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Doesn’t this remind you of 1829? January 14, 2009

Posted by vsap in 2008 Presidential Election, Blogroll, Uncategorized, US Politics.
Tags: , , , , , , , , , , , ,

Andrew Jackson was so vilified in his second campaign for president (he did not win his first, if you didn’t know) that not even his wife was immune to the barbs of a sitting president and his cronies. Well, he did appear to marry her prior to her receiving a proper divorce from her husband during the rise of a most Victorian of times BUT he was still elected in 1828 and began the Jacksonian era in 1829. 180 years have passed and for whatever has changed, much has not changed.

The history lesson shouldn’t be lost on us, a week prior to Barack Obama’s inauguration as 44th president. I feel an illness that prevailed with John Q. Adams’ supporters after their stunning loss in 1828 to what they saw as a commoner, a wild beast of a man, Andrew Jackson. More recently, it’s the nausea I felt after Bill Clinton’s “victory” over George HW Bush. That sick feeling lasted eight years, not unlike the one anti-Jackson forces felt during his time. The good news might be that Obama is not nearly as crazy as Jackson. The bad news is that he has no where near the character or integrity of that wild beast of a man, a commoner, Andrew Jackson.

The fact is, he wouldn’t be water carrier on Abe Lincoln’s team or FDR’s either. He has no grit like Harry Truman and all the hollow charisma of JFK won’t help him now. That’s all he is, an empty suit, or at least, that’s all he appears to be at the outset of his term. He is good at rhetoric, with teleprompter at hand, but get him on his own and he “ahs” worse than your teenager…or your teenager friend you’d like him to lose. Like those who supported Adams in 1828 , I was in the chorus of naysayers in 2008 who didn’t believe this man was capable of anything tactically good or strategically enduring. I stand on that premise today.

Yet, here is the irony: Regardless of my personal angst and anxiety, he must succeed. I do not believe, but I must hope the man can have the steely character and tenacity of Andrew Jackson;  the unbending love of country that Ronald Reagan possessed; and, the will to protect the nation that George W. Bush has had. More than anything, I want Obama to prove me wrong. I may not show any faith that he can, but I must hope that he will.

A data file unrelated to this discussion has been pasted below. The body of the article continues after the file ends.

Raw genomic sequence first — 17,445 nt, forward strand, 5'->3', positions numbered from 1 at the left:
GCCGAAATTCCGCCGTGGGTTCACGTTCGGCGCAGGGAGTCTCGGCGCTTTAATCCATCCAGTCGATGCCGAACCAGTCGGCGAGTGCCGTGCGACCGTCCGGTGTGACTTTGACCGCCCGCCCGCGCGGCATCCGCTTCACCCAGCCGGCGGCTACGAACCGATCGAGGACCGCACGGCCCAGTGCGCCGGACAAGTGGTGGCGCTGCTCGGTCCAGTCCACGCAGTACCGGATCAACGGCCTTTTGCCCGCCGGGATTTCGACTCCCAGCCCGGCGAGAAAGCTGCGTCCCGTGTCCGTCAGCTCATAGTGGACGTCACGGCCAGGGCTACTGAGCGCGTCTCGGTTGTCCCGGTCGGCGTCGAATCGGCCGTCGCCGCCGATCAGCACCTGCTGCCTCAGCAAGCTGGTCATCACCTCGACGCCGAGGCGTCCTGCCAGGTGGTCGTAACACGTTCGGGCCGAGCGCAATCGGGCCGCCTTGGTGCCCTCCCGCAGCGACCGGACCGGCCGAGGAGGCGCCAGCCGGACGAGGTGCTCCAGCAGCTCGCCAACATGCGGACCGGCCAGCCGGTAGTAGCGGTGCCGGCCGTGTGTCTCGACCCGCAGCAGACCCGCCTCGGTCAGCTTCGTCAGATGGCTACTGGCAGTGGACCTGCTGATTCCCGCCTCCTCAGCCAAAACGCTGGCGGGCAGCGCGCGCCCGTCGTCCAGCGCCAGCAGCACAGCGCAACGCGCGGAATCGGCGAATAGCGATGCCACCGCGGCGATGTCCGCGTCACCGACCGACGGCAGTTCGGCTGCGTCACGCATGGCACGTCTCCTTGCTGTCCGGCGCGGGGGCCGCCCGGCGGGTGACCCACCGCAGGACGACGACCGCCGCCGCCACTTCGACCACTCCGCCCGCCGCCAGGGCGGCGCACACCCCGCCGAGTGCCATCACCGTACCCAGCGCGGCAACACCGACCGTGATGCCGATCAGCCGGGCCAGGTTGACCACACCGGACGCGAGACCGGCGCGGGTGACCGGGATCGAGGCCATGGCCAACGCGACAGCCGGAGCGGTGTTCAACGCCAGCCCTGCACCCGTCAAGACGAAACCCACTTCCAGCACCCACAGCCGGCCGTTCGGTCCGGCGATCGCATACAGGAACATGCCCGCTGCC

So this cusp, this last few days of the Bush Administration, makes me light-headed. It’s like losing a safety net you felt was there. Lots of things were messed up by Bush and the Republicans, but I didn’t worry about sitting outside of my favorite coffee shop, riding the subway or going to the grocery store. I won’t feel that confident on January 20, 2009.

The difference between 1829 and 2009 isn’t that men are less petty or shrill or more dignified and sophisticated, although it may appear so on the surface. It’s true, the majority have allowed political correctness to blind them to the truth. Andrew Jackson was a “common man” with a vision for America who could not be elected today. Obama is not a common man and he is possessed of empty rhetoric and no agenda to change anything the way he pontificated during the campaign, and, yet, was elected.

Still, I hope he will succeed in protecting and defending this great nation. I hope that as broke down and retreaded as his cabinet is, somehow good decisions will be made, that they will not compromise this great nation with political correctness and handing over decisions to international entities that have no business speaking for We The People. We are the strongest mation in the world, by the grace of Almighty God, and the sooner we acknowledge it and act like it (again) the better. But it is not for one man to bring us back to faith, it is all of us pulling together.

Obama is not the one who has given me faith that he can succeed. God will bless us if we turn back to Him, no matter who sits in the White House. Let’s pray we can get this country back in order through praise and thanksgiving and then we will look back on these times as a valley we walked together holding onto the Lord, not the frail hands of a man.



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